In a direct attack on EU nature protection goals, a draft decision was introduced to the Romanian Parliament by the President of Chamber of Deputies, with the aim of pushing it to a vote on the next day, November 17. Luckily, this decision has been delayed. Agent Green and Greenpeace call on Deputies to reject this unprecedented attack against nature protection.
Agent Green and Greenpeace reacted immediately and drew the attention of the parliamentarians of the Chamber of Deputies that the draft decision on the EU Biodiversity Strategy would seriously endanger national security and biodiversity and would aggravate the climate crisis. The underhanded intent of this draft decision is to block the enlargement of strictly protected areas in Romania from current coverage of only 1% to the EU goal of 10% of the country’s surface and the expansion of the European network of Natura 2000 protected natural areas from 23% to 30%. These targets are to be met gradually by 2030.
The draft decision was submitted by the President of the Chamber of Deputies. It is not known who the drivers in the background are for this unprecedented attempted political coup against nature protection. In the end, the draft decision was not voted in the Chamber of Deputies immediately as planned. However, it will be sent to the internal Commission of European Affairs in two weeks time. NGOs see this as an attempt by vested industry lobby interests to derail nature protection regimes.
For conservationists, it is completely incomprehensible that this unprecedented step has been initiated in the middle of ongoing EU infringement proceedings against the Romanian government triggered by widespread and systemic non compliance of the Romanian forest sector with EU nature protection legislation.
“Deputies cannot adopt a decision that endangers the future of nature and the life of every citizen, a life that depends on a healthy natural environment. The decision submitted to the vote today is a deeply anti-European one, it deprives Romania of key financing and endangers the economic recovery. It is unprecedented in the European Union “, warned Gabriel Păun, the president of Agent Green.
Ciprian Gal, Greenpeace Romania: “We are concerned that some in the Romanian Parliament do not understand how important biodiversity is to us. However, we hope that parliamentarians will have time to google ‘biodiversity’ before voting on one of the most shameful legislative initiatives in the history of environmental protection. In addition to a lot of information that even for children can understand, they will be able to find reports, including by the United Nations, that talk about the importance of saving natural ecosystems.“
Furthermore, the EU strategy provides for an allocation of EUR 20 billion per year for biodiversity protection from various sources, including EU funds and national and private funding. Aspects related to natural capital and biodiversity should be integrated into commercial practices.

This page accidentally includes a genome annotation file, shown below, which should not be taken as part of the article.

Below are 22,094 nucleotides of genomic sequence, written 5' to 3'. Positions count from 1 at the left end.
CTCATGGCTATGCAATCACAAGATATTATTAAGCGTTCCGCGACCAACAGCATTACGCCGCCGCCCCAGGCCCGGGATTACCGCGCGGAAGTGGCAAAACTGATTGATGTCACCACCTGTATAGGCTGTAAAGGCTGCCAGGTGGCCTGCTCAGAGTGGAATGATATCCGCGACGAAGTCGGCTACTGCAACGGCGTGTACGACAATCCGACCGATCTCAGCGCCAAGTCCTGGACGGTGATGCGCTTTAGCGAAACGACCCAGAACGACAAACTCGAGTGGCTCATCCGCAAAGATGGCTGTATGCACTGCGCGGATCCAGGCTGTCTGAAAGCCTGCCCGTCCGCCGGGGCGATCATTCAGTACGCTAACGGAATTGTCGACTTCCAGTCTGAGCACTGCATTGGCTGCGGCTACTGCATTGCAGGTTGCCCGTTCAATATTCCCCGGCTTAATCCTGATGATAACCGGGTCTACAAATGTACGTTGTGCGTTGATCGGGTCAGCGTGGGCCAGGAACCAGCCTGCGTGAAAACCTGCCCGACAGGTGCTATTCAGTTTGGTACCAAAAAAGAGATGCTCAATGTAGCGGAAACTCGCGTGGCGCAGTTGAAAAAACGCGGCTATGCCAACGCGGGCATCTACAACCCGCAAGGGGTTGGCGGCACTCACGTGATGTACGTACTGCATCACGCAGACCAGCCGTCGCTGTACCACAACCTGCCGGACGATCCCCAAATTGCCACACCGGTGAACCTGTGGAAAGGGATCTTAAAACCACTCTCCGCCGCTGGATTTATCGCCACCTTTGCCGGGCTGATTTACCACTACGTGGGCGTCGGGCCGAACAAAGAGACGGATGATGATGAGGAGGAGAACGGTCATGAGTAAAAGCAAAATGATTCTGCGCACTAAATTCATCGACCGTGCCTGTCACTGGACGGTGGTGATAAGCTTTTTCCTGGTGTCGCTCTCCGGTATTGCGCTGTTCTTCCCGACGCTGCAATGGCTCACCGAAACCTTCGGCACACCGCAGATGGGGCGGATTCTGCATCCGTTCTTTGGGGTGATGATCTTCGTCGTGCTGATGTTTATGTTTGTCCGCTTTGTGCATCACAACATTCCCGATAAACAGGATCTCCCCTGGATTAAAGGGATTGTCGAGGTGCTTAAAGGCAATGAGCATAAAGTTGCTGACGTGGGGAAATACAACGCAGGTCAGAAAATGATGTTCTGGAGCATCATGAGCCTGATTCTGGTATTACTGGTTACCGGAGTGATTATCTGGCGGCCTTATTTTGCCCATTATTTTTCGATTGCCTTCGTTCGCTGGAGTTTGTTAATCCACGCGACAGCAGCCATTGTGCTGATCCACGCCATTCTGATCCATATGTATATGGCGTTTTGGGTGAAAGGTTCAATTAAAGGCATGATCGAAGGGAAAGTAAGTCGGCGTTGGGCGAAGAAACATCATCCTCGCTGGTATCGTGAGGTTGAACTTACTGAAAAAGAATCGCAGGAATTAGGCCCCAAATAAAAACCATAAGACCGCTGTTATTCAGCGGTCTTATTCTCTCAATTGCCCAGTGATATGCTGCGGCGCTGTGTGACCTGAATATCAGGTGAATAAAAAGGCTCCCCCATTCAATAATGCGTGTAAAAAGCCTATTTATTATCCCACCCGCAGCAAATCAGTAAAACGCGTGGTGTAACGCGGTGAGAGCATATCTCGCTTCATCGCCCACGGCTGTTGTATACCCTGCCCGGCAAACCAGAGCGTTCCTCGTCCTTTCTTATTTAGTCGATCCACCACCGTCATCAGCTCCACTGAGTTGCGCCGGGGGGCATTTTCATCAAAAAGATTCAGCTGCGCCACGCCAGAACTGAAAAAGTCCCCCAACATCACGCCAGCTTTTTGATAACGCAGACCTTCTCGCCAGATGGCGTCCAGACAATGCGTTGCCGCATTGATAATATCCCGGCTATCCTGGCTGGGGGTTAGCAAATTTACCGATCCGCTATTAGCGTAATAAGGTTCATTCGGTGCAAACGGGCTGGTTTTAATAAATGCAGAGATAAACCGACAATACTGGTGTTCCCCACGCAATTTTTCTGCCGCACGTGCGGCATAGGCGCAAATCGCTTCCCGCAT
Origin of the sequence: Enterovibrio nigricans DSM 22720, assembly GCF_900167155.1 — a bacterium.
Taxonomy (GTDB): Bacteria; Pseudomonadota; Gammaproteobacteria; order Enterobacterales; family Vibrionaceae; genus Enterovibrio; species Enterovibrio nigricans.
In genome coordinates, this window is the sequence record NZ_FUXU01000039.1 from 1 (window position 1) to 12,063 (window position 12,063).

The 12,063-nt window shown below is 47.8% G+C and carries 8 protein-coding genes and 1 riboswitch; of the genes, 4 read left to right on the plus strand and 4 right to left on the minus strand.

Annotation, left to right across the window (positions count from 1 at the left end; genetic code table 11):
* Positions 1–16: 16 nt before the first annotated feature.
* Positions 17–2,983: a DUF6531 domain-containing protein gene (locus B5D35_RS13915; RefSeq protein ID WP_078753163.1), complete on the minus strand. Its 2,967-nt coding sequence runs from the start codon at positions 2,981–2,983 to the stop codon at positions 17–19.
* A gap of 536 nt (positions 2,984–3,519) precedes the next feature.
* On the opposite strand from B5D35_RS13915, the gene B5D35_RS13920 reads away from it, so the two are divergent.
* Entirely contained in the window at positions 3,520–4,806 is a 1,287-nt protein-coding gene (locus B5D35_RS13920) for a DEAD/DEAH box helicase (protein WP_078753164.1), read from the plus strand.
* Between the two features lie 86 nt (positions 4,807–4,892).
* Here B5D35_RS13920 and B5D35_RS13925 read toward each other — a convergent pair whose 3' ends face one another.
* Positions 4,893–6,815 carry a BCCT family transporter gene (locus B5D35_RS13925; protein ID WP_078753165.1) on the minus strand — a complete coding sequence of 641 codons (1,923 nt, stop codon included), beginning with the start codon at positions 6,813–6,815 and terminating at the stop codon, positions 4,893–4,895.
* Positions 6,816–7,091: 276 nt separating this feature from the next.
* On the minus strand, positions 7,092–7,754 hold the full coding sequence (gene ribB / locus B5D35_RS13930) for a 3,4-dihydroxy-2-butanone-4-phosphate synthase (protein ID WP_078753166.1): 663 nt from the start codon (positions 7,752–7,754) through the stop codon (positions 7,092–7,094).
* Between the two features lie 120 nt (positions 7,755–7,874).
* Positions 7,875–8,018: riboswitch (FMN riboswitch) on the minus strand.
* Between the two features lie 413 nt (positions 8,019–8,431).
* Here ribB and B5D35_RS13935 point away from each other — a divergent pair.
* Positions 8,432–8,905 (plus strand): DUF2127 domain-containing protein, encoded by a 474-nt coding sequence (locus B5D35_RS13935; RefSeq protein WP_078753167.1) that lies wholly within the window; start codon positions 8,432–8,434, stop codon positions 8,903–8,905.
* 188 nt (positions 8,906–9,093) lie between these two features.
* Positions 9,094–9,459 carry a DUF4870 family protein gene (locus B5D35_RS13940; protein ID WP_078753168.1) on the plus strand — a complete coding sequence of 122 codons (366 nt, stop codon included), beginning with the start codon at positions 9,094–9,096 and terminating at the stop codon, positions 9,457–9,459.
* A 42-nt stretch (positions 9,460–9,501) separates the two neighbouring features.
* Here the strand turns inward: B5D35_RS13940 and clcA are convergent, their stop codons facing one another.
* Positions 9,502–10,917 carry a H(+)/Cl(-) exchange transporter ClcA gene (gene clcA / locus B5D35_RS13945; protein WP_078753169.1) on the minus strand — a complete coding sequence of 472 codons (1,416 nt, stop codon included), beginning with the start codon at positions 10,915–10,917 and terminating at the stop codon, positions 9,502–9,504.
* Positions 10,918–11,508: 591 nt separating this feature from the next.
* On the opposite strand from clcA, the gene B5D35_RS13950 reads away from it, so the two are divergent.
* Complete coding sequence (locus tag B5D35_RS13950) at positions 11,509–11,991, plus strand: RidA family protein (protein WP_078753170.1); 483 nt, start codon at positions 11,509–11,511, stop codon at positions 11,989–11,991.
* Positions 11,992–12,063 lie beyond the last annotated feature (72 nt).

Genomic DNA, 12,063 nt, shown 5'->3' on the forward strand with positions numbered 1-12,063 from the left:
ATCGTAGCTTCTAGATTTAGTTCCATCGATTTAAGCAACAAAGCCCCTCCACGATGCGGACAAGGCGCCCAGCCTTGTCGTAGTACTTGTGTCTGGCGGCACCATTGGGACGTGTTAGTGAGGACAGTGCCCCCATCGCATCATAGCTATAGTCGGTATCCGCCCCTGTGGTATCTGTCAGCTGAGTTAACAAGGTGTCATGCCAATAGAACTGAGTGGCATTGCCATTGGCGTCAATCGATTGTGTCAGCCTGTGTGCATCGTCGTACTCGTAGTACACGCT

A key element of the European biodiversity strategy is to increase the Natura 2000 network to 30% of the natural ecosystems of each Member State, including Romania. The Natura 2000 network is estimated to support 104,000 direct jobs in protected area management and conservation activities and another 70,000 indirect jobs. All this is based on annual investments of EUR 6 billion for the management and restoration of the network. In the future, biodiversity needs are expected to generate up to 500,000 jobs. Nature restoration means direct and indirect jobs, which give new life to local communities.
The draft decision fundamentally attacks the new EU Biodiversity Strategy 2030 and the need of biodiversity protection as such and apparently lacks any understanding of the issues addressed. It states that there is a need to conduct scientific analyses, based on long term experiments and monitoring, to demonstrate in detail, that biodiversity of natural and anthropic ecosystems really contribute at the resilience of the communities.
In May 2020, when the EU Biodiversity Strategy 2030 was published, the European Commission announced that “it is time to reconcile with nature. Nature restoration is a central element of the EU’s recovery plan from the coronavirus pandemic, providing immediate business and investment opportunities to revive the European economy. Climate change, biodiversity loss and the spread of devastating pandemics are proof that this is necessary.”
Rich, intact biodiversity is essential for functioning of ecosystems and their services for humans – such as water storage, food provision, soil protection, slope stabilisation, oxygen production and local climate regulation.
The world is facing an escalating biodiversity crisis, as the UN Biodiversity Council revealed in 2019. Wildlife population has declined by 60% in the last 40 years.
1 billion species are at risk of extinction. The decline of biodiversity and the climate crisis are interdependent. Restoring forests, soils and wetlands and creating green spaces in cities are key to mitigating the effects of climate change by 2030.
“This proposed decision utterly undermines science and humanity’s common understanding of the critical importance nature plays in sustaining life on earth. It must be rejected”, Mr Păun says.